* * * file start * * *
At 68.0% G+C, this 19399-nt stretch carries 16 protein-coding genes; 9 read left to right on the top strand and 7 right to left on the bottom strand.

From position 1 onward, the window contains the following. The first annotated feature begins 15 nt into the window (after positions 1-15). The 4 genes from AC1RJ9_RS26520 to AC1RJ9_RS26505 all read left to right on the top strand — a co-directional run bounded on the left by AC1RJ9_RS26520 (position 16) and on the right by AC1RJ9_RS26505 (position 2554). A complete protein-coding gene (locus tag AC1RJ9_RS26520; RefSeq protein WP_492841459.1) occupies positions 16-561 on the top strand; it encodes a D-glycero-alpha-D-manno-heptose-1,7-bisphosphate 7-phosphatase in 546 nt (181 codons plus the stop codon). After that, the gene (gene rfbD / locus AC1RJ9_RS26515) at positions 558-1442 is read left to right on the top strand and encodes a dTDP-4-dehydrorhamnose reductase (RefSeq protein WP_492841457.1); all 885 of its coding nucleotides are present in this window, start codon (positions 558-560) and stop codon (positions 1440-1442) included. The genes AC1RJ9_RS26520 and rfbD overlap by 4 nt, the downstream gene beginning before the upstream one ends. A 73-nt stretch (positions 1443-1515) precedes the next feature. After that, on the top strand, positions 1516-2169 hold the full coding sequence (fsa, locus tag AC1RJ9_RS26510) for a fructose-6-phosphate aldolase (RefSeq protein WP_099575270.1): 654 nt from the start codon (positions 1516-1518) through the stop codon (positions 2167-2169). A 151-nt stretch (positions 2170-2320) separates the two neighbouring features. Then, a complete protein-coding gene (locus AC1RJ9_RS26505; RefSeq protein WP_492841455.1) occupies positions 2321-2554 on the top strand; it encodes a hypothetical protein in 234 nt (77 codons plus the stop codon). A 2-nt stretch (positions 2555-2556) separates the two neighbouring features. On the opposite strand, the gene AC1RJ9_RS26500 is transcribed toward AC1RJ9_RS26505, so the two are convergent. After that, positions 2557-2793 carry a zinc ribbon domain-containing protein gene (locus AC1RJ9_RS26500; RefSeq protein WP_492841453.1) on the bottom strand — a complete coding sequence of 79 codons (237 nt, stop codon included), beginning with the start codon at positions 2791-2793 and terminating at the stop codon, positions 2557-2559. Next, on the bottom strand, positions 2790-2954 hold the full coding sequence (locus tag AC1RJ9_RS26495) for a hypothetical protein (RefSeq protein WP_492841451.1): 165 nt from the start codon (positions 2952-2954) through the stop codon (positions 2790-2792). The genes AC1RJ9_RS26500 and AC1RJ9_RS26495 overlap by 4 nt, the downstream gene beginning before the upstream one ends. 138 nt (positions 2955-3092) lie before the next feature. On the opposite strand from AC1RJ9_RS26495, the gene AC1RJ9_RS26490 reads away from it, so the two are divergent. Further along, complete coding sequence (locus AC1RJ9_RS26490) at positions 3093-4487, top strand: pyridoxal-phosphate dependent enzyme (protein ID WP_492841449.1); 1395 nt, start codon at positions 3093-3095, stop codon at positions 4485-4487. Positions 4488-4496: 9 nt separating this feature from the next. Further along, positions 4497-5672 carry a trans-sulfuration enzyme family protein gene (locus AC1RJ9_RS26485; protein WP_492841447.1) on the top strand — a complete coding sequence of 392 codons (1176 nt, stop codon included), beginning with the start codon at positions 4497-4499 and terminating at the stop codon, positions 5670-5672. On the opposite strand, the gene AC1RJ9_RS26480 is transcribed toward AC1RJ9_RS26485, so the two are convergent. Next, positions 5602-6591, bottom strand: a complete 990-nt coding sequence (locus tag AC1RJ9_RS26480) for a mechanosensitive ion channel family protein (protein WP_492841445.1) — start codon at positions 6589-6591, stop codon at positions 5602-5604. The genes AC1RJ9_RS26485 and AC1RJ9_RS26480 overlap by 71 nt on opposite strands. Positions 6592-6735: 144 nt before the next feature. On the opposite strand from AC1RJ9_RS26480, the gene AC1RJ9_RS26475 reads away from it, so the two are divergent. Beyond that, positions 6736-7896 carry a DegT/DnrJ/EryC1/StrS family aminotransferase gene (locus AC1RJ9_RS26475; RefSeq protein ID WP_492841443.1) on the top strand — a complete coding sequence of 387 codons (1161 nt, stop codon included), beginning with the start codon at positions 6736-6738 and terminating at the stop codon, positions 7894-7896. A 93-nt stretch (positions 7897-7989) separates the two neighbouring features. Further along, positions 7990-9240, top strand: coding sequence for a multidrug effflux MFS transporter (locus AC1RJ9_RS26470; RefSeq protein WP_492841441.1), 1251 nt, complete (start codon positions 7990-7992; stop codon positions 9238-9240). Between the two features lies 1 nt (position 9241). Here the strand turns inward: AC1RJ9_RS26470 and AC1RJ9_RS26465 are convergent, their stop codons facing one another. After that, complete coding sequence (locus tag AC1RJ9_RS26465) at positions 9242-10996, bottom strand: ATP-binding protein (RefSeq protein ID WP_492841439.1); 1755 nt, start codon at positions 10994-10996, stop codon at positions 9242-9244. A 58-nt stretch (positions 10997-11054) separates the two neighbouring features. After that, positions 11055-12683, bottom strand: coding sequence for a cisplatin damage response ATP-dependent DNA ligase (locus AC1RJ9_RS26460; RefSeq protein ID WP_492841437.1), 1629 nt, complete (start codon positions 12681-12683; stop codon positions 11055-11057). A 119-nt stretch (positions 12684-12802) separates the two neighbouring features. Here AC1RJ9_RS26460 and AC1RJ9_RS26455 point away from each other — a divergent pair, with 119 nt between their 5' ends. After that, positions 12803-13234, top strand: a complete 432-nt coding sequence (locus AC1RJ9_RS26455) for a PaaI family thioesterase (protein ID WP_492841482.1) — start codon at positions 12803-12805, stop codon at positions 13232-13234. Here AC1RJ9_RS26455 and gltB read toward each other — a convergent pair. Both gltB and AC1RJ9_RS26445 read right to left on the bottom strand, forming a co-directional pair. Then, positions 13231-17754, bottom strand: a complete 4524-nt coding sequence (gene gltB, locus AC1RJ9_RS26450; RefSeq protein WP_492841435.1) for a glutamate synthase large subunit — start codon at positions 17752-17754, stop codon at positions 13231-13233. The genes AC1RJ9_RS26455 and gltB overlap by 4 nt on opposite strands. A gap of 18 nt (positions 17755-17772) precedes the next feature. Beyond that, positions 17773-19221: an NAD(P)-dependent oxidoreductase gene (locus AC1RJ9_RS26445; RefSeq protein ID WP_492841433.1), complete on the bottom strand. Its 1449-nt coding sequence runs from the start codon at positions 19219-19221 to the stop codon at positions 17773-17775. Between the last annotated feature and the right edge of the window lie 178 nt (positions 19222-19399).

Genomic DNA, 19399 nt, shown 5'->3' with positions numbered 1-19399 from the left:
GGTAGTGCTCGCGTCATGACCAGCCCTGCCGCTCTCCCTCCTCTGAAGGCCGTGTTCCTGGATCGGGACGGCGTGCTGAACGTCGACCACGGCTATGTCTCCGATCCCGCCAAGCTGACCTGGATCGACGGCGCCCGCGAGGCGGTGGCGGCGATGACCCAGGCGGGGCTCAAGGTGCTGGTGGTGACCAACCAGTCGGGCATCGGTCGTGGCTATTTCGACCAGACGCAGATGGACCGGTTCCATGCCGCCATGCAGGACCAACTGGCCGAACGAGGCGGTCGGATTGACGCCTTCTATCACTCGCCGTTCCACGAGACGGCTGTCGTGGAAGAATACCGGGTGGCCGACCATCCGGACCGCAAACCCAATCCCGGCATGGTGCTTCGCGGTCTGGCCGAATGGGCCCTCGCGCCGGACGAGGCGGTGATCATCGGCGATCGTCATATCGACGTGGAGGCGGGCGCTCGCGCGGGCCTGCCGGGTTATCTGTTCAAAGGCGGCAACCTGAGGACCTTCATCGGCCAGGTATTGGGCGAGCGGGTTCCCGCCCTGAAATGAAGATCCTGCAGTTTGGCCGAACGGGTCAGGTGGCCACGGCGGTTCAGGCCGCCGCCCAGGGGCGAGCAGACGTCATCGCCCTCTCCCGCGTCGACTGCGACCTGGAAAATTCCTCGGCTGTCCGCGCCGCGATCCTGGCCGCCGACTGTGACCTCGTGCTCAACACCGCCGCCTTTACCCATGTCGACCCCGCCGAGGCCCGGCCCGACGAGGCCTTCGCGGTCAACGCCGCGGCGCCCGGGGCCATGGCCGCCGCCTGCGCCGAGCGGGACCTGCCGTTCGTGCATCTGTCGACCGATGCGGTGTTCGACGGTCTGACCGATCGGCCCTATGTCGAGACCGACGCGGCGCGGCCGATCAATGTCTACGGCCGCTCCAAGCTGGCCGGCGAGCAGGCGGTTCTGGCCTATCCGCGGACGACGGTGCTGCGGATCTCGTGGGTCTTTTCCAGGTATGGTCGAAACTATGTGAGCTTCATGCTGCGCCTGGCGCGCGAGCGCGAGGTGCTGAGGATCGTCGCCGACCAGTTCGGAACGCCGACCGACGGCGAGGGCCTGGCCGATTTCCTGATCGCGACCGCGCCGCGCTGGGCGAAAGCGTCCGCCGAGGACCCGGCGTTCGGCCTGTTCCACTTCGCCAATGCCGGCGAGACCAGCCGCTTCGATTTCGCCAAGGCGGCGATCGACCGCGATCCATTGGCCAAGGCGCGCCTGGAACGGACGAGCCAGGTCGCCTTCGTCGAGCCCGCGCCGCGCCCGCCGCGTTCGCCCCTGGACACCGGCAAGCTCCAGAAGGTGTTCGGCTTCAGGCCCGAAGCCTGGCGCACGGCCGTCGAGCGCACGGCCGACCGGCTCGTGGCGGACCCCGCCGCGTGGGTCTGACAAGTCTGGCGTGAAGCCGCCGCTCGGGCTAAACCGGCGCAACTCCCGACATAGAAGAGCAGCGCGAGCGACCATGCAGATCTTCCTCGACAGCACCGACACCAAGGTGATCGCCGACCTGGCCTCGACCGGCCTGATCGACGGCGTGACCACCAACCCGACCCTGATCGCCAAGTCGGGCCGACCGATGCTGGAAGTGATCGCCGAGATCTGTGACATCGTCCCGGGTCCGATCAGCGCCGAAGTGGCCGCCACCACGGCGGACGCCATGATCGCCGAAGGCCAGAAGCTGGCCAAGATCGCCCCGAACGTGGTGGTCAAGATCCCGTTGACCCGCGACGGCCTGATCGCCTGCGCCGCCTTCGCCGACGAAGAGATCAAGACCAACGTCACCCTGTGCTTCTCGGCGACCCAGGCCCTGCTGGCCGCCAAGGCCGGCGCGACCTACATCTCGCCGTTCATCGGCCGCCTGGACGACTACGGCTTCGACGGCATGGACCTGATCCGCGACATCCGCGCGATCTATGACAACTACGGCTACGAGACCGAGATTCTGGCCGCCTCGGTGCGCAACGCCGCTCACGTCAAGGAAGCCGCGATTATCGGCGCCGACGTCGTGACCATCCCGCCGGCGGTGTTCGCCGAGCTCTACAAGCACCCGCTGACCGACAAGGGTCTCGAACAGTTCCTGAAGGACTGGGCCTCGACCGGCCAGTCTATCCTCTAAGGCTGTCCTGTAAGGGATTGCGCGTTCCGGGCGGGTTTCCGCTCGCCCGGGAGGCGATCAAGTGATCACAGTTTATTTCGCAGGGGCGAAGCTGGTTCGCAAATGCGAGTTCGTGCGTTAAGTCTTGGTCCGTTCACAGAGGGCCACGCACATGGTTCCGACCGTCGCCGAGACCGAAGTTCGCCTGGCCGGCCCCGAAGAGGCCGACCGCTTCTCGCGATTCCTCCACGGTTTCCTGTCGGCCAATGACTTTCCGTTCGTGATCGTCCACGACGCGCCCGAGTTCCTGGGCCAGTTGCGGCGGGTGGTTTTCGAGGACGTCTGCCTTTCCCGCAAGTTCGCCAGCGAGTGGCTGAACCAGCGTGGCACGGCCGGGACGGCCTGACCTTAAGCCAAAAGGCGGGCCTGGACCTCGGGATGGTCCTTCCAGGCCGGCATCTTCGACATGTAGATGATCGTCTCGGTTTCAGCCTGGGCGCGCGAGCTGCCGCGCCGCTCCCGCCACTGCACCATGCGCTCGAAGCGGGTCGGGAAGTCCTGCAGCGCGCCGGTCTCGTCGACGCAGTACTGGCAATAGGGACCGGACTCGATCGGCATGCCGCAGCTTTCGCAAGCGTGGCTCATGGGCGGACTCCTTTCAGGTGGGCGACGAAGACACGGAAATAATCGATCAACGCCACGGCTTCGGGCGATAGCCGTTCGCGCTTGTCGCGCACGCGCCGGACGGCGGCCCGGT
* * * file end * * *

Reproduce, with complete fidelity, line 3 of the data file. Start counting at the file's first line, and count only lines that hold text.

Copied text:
Genomic DNA, 19399 nt, shown 5'->3' with positions numbered 1-19399 from the left: